Impact of self-cleansing criteria choice on the optimal design of sewer networks in South America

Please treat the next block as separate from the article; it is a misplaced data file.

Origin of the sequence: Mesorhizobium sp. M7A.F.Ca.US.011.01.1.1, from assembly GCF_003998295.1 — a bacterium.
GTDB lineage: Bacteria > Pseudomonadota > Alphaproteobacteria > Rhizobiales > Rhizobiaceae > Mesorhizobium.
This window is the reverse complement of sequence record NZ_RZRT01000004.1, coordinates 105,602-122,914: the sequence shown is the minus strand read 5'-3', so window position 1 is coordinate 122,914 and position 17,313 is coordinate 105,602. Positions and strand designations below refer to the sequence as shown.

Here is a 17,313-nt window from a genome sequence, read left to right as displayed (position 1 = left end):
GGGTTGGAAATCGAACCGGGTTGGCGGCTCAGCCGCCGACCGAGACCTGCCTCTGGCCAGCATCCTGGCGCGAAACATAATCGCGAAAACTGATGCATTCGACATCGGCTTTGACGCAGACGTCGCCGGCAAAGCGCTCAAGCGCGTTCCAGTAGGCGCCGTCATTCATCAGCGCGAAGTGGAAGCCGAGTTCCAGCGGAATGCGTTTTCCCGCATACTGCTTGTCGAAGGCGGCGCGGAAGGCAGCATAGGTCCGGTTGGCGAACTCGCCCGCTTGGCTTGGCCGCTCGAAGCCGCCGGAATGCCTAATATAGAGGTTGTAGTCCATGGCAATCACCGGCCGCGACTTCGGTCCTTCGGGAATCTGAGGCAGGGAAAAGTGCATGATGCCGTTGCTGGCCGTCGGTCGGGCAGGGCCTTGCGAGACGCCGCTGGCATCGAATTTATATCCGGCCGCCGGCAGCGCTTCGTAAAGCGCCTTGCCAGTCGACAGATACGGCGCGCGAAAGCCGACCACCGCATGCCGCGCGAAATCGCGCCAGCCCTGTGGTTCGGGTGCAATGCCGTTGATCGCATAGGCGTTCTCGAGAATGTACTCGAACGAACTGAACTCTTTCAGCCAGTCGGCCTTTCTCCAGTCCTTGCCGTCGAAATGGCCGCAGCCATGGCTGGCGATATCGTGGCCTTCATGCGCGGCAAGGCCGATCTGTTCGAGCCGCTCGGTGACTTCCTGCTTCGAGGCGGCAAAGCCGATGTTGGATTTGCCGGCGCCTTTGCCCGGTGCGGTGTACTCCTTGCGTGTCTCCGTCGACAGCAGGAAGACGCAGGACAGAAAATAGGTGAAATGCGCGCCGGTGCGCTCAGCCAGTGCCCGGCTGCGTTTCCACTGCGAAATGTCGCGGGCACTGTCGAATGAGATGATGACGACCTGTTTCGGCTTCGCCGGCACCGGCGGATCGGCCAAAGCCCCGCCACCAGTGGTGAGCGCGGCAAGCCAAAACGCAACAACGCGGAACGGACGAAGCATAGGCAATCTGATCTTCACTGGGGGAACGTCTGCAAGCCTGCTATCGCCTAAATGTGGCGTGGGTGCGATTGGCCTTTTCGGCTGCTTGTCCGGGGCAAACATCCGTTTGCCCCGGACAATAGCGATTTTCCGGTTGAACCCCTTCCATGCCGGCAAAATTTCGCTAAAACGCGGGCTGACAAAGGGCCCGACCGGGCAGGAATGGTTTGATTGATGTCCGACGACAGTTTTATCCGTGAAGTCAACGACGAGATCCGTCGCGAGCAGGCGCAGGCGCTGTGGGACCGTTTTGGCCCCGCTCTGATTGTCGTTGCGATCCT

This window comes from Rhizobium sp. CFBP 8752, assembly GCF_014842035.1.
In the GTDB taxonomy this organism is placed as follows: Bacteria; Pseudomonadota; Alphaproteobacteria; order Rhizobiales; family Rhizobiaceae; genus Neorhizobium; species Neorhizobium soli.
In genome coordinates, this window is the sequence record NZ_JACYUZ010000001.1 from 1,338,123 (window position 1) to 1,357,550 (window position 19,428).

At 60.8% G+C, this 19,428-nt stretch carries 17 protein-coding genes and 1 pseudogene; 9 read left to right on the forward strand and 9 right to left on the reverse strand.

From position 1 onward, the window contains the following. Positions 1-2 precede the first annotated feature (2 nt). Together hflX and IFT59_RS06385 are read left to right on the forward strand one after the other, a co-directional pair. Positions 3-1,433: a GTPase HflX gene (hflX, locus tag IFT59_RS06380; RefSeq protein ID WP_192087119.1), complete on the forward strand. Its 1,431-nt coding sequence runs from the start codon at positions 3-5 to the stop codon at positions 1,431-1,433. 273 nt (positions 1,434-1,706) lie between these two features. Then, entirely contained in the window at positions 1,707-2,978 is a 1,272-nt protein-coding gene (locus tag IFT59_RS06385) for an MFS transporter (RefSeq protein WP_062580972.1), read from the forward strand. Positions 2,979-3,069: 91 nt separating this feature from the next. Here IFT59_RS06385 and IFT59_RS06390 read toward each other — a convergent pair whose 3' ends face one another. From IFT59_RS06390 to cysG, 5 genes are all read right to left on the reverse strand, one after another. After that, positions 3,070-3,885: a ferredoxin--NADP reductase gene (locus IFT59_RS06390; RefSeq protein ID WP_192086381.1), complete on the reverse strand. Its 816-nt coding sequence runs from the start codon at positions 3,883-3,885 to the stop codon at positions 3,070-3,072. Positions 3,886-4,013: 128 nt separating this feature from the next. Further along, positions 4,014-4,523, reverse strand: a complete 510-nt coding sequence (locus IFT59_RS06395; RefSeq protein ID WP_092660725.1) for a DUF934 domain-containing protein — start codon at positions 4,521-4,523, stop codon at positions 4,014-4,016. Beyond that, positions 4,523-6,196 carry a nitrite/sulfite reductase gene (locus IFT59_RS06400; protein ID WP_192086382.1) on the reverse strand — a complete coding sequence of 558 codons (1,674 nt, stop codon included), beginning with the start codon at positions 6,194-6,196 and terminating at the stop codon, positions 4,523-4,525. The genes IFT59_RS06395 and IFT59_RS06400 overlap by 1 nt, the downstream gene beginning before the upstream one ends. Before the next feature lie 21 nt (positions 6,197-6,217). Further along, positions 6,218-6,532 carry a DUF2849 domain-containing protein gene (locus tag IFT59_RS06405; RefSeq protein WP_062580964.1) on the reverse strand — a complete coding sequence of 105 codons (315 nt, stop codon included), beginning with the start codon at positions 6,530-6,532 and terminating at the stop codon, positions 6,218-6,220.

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This paper aims to analyze different sediment self-cleansing criteria and to find out what the corresponding implications are on the optimal design of sewer systems. A methodology based on enumeration is used to find the sewer network design that minimizes the costs of construction while fulfilling a number of design criteria including self-cleansing constraints. Three stormwater and wastewater sewer networks are used for the analyses. The results indicate that in cases where the terrain slopes and design flow rates are higher, the self-cleansing restrictions are irrelevant to the optimal design. However, when the terrain slopes and the design flow rates are lower, these restrictions affect the final design. Using the results obtained, a graph is constructed showing the limit at which self-cleansing restrictions become a constraining parameter in optimal design for sewer networks. It is expected that this graph will be useful for the design of future sewer networks in low-income areas, where the design of traditional, gravity-based sewer systems is essential.